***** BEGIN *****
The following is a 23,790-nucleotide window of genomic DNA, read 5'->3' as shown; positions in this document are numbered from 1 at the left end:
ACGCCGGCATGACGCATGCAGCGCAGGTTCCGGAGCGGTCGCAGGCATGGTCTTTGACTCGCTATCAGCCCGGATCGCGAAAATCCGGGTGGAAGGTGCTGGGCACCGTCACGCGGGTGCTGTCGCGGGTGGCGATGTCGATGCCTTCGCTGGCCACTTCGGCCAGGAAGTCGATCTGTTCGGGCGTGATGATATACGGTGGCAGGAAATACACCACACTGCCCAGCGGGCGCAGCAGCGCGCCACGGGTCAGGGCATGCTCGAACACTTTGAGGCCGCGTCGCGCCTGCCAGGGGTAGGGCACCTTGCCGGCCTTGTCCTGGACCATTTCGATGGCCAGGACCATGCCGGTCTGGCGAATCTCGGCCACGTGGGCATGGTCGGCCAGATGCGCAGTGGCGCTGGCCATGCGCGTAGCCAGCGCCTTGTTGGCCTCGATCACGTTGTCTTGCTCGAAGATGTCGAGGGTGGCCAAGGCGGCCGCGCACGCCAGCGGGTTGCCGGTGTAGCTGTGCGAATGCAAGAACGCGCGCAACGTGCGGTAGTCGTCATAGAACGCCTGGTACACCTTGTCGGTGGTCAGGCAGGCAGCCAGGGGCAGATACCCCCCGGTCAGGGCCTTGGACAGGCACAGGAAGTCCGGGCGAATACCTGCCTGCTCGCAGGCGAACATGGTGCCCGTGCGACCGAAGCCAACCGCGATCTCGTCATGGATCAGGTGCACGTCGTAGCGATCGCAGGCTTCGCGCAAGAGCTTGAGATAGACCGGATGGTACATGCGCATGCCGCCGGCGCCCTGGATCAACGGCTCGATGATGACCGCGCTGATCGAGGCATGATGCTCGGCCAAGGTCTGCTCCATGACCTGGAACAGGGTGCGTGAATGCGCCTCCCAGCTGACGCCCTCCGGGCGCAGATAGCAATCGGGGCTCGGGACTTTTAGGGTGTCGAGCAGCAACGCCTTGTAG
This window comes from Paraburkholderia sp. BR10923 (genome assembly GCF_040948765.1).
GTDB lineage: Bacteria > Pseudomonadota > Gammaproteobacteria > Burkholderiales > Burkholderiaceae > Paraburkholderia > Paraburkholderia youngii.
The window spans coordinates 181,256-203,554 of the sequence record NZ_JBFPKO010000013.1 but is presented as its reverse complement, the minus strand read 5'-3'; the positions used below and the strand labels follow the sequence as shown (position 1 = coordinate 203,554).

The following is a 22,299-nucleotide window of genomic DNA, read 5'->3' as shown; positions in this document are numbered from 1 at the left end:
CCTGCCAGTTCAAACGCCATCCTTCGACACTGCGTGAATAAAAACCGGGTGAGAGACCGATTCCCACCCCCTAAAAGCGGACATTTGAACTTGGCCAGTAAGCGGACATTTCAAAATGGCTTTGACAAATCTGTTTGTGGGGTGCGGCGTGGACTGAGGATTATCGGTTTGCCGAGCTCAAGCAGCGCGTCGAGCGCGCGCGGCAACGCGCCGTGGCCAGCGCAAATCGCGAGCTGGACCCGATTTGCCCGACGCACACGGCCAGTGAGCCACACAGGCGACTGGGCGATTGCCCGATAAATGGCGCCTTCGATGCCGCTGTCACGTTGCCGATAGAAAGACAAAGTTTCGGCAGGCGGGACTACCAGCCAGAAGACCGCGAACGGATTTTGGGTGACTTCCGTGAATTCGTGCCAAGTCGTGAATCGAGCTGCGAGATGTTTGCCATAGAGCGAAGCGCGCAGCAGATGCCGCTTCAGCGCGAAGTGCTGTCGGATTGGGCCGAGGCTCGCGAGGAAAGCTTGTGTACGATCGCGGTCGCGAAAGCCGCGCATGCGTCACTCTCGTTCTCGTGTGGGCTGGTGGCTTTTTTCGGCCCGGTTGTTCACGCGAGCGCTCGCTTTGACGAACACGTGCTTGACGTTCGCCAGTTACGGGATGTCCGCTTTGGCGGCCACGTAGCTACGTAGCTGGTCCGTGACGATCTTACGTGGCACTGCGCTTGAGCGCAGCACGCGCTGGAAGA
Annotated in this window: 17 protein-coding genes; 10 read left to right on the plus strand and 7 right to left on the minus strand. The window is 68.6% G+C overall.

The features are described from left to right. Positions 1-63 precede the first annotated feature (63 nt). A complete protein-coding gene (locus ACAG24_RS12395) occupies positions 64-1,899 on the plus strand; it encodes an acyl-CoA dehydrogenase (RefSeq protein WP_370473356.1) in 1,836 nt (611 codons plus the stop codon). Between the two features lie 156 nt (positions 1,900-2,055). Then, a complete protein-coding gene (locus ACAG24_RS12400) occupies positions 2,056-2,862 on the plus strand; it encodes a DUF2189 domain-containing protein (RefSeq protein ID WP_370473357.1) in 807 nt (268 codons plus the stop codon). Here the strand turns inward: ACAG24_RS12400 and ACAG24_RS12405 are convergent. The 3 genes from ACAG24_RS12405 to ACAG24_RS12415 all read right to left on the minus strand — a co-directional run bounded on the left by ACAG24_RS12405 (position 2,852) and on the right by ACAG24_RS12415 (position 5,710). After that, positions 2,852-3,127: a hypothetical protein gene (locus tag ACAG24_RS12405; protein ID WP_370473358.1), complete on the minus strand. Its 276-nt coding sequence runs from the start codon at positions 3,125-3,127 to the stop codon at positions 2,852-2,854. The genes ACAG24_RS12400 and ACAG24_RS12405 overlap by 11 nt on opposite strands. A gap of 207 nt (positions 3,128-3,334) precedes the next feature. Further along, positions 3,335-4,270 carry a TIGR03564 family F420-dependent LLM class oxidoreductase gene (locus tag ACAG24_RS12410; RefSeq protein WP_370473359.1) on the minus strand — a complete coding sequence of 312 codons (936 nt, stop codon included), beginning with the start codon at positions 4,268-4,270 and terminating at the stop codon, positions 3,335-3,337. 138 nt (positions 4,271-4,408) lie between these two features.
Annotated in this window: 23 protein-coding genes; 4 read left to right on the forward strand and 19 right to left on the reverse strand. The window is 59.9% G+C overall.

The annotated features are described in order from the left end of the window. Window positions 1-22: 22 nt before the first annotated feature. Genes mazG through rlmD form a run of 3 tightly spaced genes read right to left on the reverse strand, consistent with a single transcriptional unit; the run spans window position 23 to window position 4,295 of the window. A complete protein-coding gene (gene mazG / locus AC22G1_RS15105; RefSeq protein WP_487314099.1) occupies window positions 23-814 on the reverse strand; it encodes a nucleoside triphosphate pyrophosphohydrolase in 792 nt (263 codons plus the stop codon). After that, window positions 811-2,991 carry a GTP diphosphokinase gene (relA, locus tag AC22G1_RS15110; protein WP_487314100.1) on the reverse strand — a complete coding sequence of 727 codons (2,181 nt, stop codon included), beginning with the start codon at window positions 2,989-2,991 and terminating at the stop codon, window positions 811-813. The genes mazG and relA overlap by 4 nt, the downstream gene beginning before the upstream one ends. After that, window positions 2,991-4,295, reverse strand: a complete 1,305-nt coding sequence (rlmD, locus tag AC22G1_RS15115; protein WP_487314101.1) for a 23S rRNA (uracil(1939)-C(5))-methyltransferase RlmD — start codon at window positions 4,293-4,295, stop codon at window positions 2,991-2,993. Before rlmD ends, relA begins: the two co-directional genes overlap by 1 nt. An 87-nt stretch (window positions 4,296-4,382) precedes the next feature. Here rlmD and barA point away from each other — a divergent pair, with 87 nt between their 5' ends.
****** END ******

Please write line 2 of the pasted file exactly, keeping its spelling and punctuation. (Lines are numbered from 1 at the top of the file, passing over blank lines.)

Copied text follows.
ACGCCGGCATGACGCATGCAGCGCAGGTTCCGGAGCGGTCGCAGGCATGGTCTTTGACTCGCTATCAGCCCGGATCGCGAAAATCCGGGTGGAAGGTGCTGGGCACCGTCACGCGGGTGCTGTCGCGGGTGGCGATGTCGATGCCTTCGCTGGCCACTTCGGCCAGGAAGTCGATCTGTTCGGGCGTGATGATATACGGTGGCAGGAAATACACCACACTGCCCAGCGGGCGCAGCAGCGCGCCACGGGTCAGGGCATGCTCGAACACTTTGAGGCCGCGTCGCGCCTGCCAGGGGTAGGGCACCTTGCCGGCCTTGTCCTGGACCATTTCGATGGCCAGGACCATGCCGGTCTGGCGAATCTCGGCCACGTGGGCATGGTCGGCCAGATGCGCAGTGGCGCTGGCCATGCGCGTAGCCAGCGCCTTGTTGGCCTCGATCACGTTGTCTTGCTCGAAGATGTCGAGGGTGGCCAAGGCGGCCGCGCACGCCAGCGGGTTGCCGGTGTAGCTGTGCGAATGCAAGAACGCGCGCAACGTGCGGTAGTCGTCATAGAACGCCTGGTACACCTTGTCGGTGGTCAGGCAGGCAGCCAGGGGCAGATACCCCCCGGTCAGGGCCTTGGACAGGCACAGGAAGTCCGGGCGAATACCTGCCTGCTCGCAGGCGAACATGGTGCCCGTGCGACCGAAGCCAACCGCGATCTCGTCATGGATCAGGTGCACGTCGTAGCGATCGCAGGCTTCGCGCAAGAGCTTGAGATAGACCGGATGGTACATGCGCATGCCGCCGGCGCCCTGGATCAACGGCTCGATGATGACCGCGCTGATCGAGGCATGATGCTCGGCCAAGGTCTGCTCCATGACCTGGAACAGGGTGCGTGAATGCGCCTCCCAGCTGACGCCCTCCGGGCGCAGATAGCAATCGGGGCTCGGGACTTTTAGGGTGTCGAGCAGCAACGCCTTGTAG